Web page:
Emblematic of the growing U.S. defense presence in West Africa is a new defense cooperation agreement signed on May 2 with Senegal. According to the low-key report carried by Associated Press (AP), the agreement improves access for the U.S. military to Senegal should they need to deploy in the event of a security or humanitarian crisis. In Dakar, U.S. Ambassador James Zumwalt said, “With this agreement, the United States military and the Senegalese military can plan better together, accomplish more with joint training, and better prepare to respond in concert to risks to our shared interests.” Read more »

Nigeria Security Tracker Weekly Update: April 23-29

by John Campbell
The map above depicts deaths in Nigeria by state. (Source: CFR Nigeria Security Tracker; powered by Tableau) The map above depicts deaths in Nigeria by state. (Source: CFR Nigeria Security Tracker; powered by Tableau)

Below is a visualization and description of some of the most significant incidents of political violence in Nigeria from April 23, to April 29, 2016. This update also represents violence related to Boko Haram in Cameroon, Chad, and Niger. These incidents will be included in the Nigeria Security Tracker. Read more »

Christian Association of Nigeria Warns Against Arrest of Goodluck Jonathan

by John Campbell
Nigeria's President Goodluck Jonathan (L) presents a gift to president-elect Muhammadu Buhari at the presidential villa in Abuja, Nigeria, May 28, 2015. (Reuters/Afolabi Sotunde) Nigeria's President Goodluck Jonathan (L) presents a gift to president-elect Muhammadu Buhari at the presidential villa in Abuja, Nigeria, May 28, 2015. (Reuters/Afolabi Sotunde)

According to Nigerian media, the northern branch of the Christian Association of Nigeria (CAN) warned President Muhammadu Buhari that “Nigeria would boil” if former President Goodluck Jonathan, the “hero of democracy,” were arrested as part of the ongoing anti-corruption campaign. Read more »

No Legal Rhino Horn Trade for South Africa

by Guest Blogger for John Campbell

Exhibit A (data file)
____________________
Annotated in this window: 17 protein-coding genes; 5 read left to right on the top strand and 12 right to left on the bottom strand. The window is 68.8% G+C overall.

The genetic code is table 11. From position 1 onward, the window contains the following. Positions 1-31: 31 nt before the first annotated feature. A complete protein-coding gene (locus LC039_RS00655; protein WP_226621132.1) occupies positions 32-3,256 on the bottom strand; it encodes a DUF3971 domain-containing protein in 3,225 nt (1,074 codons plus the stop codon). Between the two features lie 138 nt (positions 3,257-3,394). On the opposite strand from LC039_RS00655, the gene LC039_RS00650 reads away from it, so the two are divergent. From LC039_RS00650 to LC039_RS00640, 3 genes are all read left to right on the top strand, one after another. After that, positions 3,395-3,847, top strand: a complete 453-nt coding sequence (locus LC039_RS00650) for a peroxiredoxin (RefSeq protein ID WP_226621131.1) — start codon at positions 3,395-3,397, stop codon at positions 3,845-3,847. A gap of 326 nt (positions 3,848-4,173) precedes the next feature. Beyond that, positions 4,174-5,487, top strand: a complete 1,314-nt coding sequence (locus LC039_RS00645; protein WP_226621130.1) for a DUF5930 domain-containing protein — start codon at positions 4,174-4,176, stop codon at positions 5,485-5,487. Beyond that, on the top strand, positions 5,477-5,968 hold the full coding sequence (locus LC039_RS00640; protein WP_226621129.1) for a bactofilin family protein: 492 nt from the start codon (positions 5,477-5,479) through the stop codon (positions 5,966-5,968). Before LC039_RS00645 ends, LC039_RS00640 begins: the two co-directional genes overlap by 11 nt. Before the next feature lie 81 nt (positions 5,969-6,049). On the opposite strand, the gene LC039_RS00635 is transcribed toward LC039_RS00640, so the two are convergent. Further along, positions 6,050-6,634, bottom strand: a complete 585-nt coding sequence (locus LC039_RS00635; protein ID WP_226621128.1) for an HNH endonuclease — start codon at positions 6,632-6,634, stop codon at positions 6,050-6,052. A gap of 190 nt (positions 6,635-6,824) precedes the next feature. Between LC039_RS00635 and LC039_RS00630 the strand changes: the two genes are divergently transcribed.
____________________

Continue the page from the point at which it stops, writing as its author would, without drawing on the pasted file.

A veterinarian inspects a tranquilized black rhino after it was dehorned in an effort to deter the poaching of one of the world's endangered species, at a farm outside Klerksdorp, in the north west province, South Africa, February 24, 2016. (Reuters/Siphiwe Sibeko) A veterinarian inspects a tranquilized black rhino after it was dehorned in an effort to deter the poaching of one of the world's endangered species, at a farm outside Klerksdorp, in the north west province, South Africa, February 24, 2016. (Reuters/Siphiwe Sibeko)

This is a guest post by Allen Grane, research associate for the Council on Foreign Relations Africa Studies program.

The South African government has announced that it will not petition the Convention on International Trade in Endangered Species (CITES) for a legal trade in rhinoceros horn. South Africa formed a committee to determine the viability of a legal trade in rhino horn in February 2015. After nearly a year of deliberating, the committee’s recommendation was “that the current mode of keeping the country’s stock levels be kept as opposed to the trading in rhino horns.” Read more »

Africa Returns to the Markets

by Guest Blogger for John Campbell
Nigerian naira notes are seen in this picture illustration, March 15, 2016. (Reuters/Afolabi Sotunde/Illustration) Nigerian naira notes are seen in this picture illustration, March 15, 2016. (Reuters/Afolabi Sotunde/Illustration)

This is a guest post by Allen Grane, research associate for the Council on Foreign Relations Africa Studies program.

In early April, South Africa issued its first sovereign bond in over two years. The ten-year, $1.25 billion bond was oversubscribed by a factor of two. This is the first international bond issued by a sub-Saharan African nation in 2016. It is likely to be followed by Kenyan, Nigerian, and Ghanaian issuances. Read more »

The International Criminal Court and Kenya’s Deputy President

by John Campbell
Kenyan Deputy President William Ruto smiles in Nairobi (C, L) after judges at the International Criminal Court (ICC) on Tuesday threw out post-election violence charges against him, in this April 5, 2016,handout picture. (Reuters/Charles Kimani/Presidential Press Service/Handout) Kenyan Deputy President William Ruto smiles in Nairobi (C, L) after judges at the International Criminal Court (ICC) on Tuesday threw out post-election violence charges against him, in this April 5, 2016,handout picture. (Reuters/Charles Kimani/Presidential Press Service/Handout)

Contrary to misleading headlines, the International Criminal Court (ICC) did not acquit Kenyan Deputy President William Ruto and radio personality Joshua Arap Sang of charges related to violence in the aftermath of the 2007 elections. (Amnesty International cites an estimate that there were 1,200 deaths and 350,000 persons displaced by the violence.) Instead of acquittal, the ICC vacated the charges and discharged the accused, but without prejudice to the prosecutor’s right to reprosecute in the future. Read more »